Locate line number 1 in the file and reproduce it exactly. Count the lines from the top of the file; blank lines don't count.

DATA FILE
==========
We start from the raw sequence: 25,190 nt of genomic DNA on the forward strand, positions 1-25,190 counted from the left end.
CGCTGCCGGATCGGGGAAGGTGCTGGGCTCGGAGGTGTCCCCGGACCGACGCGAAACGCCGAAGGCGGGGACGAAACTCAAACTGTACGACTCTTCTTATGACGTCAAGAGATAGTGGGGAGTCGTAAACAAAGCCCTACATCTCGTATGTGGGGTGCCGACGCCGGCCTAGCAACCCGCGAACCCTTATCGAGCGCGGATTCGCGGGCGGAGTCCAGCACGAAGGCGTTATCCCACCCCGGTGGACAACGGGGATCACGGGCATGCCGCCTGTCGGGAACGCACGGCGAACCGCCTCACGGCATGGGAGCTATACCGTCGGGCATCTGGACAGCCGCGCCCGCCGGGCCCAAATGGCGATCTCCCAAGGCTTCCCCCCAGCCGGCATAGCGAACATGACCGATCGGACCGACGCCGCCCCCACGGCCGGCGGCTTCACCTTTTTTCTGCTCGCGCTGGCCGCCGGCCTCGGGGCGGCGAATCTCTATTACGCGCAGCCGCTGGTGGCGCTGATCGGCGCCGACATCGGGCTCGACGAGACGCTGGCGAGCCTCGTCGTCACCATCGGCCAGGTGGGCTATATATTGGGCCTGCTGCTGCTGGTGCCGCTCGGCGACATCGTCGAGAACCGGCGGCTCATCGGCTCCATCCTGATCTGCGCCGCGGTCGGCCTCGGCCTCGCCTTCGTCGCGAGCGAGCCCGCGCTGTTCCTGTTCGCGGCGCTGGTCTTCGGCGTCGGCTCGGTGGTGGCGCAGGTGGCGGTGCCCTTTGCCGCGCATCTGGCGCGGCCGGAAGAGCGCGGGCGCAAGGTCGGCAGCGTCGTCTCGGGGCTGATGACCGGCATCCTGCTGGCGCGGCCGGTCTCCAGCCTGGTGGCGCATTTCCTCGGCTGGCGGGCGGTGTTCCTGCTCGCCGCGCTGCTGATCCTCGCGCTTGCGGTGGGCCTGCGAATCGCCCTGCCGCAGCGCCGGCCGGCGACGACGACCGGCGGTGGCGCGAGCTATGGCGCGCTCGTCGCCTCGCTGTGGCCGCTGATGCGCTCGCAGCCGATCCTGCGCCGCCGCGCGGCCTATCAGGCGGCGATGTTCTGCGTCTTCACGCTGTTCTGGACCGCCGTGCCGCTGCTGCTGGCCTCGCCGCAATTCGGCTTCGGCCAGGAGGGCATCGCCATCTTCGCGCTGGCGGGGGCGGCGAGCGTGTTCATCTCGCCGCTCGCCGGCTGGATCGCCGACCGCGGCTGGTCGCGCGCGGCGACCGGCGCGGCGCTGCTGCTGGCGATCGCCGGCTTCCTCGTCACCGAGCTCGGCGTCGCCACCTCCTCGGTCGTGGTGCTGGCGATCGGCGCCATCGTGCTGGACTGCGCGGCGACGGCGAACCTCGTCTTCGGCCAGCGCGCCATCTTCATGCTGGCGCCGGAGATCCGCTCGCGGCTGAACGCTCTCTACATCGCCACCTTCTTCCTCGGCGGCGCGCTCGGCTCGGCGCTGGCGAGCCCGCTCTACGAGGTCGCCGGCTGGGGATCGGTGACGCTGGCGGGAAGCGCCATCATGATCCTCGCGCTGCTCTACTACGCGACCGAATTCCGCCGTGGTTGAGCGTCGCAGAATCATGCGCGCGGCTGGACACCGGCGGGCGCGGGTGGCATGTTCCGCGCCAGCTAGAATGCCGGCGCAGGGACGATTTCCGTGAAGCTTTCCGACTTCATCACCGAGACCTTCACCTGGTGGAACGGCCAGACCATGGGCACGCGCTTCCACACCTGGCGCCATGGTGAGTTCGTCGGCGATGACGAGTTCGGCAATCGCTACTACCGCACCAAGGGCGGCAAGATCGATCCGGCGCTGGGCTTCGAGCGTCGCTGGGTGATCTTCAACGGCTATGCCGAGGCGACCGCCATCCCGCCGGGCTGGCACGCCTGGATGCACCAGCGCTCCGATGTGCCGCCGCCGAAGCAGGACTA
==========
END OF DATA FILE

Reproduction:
We start from the raw sequence: 25,190 nt of genomic DNA on the forward strand, positions 1-25,190 counted from the left end.